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Dr. Andrew Rynne
MD
Dr. Andrew Rynne

Family Physician

Exp 50 years

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Article Home Mental and Behavioural Disorders Nightmares

Nightmares

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A feeling of nightmare is a dream occurring during rapid eye movement (REM) sleep that brings out strong fear, terror, distress, or extreme anxiety. Nightmares are usually in the latter part of the night and wake up the sleeper, who is able to remember the content of the dream.

Nightmares tend to be more common among children and become less frequent toward adulthood. About 50% of adults have occasional nightmares, women more often than men.

Causes

Anxiety and stress are the most common causes of nightmares. A major life event occurs before the nightmare in most cases.

Other causes of nightmares include

  • Abrupt alcohol withdrawal
  • Breathing disorder in sleep (sleep apnea)
  • Death of a loved one (bereavement)
  • Excessive alcohol consumption
  • Illness with a fever
  • Reaction to or side effect of a drug
  • Recent withdrawal from a drug, such as sleeping pills
  • Sleep disorder (narcolepsy, sleep terror disorder)
  • Eating just before going to bed, which raises the body's metabolism and brain activity, may cause nightmares to occur more often.

Contact your health care provider if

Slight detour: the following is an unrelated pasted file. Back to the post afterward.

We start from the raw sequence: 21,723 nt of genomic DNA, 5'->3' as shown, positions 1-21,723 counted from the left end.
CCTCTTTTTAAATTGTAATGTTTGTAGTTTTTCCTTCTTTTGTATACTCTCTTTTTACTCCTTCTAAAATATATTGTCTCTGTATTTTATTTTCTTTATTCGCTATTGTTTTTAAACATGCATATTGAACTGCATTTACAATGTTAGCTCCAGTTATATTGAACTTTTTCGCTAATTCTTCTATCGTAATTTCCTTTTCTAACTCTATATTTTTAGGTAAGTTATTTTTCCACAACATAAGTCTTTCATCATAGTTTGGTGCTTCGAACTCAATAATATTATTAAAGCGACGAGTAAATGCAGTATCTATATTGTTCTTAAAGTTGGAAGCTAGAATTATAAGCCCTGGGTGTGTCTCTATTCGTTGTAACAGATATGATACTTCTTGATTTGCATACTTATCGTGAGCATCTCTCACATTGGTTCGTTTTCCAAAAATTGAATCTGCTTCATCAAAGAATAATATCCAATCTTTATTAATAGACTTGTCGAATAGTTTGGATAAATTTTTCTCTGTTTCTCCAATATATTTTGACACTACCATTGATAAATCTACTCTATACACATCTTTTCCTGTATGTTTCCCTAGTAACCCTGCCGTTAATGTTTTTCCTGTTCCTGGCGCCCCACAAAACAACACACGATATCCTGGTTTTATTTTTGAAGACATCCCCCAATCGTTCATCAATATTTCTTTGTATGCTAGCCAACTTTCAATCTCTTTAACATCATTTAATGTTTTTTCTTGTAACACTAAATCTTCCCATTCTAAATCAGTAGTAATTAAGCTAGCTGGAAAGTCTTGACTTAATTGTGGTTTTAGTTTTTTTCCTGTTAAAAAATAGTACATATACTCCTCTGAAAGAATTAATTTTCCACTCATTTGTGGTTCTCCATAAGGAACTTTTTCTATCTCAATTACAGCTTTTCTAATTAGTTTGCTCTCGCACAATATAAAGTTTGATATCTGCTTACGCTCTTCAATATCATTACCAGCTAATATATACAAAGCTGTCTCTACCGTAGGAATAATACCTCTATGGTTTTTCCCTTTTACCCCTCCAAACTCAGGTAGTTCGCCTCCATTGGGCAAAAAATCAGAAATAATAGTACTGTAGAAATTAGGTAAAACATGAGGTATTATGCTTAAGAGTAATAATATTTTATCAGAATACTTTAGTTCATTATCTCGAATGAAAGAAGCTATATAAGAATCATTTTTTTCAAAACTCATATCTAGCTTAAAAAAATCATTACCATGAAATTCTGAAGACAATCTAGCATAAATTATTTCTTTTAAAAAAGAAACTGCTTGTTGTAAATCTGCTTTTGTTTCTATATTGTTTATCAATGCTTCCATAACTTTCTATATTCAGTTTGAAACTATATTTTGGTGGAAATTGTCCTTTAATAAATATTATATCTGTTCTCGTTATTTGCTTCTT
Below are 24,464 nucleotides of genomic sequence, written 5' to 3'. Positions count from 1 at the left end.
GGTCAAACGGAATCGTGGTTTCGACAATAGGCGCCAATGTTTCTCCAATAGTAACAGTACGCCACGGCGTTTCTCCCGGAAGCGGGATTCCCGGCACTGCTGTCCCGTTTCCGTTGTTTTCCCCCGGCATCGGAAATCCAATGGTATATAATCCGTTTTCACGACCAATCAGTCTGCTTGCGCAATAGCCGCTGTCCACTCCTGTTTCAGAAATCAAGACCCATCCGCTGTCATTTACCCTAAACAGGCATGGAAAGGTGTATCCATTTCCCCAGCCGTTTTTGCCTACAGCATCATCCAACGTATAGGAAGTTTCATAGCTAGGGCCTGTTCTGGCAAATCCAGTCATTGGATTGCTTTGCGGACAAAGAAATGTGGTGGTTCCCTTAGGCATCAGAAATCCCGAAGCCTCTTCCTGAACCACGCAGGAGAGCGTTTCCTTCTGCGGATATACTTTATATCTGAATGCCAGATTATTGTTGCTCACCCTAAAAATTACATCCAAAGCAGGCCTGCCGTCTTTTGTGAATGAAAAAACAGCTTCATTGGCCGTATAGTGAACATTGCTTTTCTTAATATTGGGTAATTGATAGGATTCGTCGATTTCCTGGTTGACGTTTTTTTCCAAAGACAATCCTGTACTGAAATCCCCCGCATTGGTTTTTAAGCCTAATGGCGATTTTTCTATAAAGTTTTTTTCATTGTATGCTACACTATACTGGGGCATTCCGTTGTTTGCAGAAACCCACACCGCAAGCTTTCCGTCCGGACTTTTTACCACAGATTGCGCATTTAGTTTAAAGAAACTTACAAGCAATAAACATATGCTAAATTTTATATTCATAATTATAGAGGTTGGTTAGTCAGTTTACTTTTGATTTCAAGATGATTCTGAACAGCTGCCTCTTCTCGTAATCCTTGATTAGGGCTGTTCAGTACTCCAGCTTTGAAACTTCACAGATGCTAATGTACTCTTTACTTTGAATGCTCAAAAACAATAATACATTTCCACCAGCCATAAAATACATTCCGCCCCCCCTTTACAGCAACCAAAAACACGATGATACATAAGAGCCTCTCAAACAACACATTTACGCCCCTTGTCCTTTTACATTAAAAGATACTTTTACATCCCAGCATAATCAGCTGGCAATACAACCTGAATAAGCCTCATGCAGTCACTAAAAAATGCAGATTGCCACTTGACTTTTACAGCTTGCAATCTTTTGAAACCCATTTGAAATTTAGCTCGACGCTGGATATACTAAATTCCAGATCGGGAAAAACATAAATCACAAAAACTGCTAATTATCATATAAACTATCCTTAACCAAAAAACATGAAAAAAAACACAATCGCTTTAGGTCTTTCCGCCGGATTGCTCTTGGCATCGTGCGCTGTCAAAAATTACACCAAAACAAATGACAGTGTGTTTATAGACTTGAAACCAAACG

You have nightmares more often than on a weekly basis.

Nightmares stop you from getting a good night's rest and keeping up with your daily activities for a prolonged period of time.

 

Tests that may be done include

  • Complete blood tests
  • Liver function tests
  • Thyroid function tests
  • EEG

Home care

  • Seek support from friends and relatives if you are under severe stress. Talking about what is bothering you will help.
  • Also, follow a regular fitness routine, with aerobic exercise if possible. You will find that you will be able to fall asleep faster, sleep more deeply, and wake up feeling more refreshed.
  • Learn techniques to reduce muscle tension (relaxation therapy), which also will help reduce your anxiety.
  • If you noticed that your nightmares started shortly after you began taking a new medication, contact your health care provider. He or she will let you know how to stop taking that medication if necessary, and can recommend an alternative.
  • For nightmares caused by the effects of "street drugs" or regular alcohol use, ask for advice on the best ways to quit.
  • Practice good sleep hygiene. Go to bed at the same time each night, and wake up at the same time each morning. Avoid long-term use of tranquilizers, as well as caffeine and other stimulants.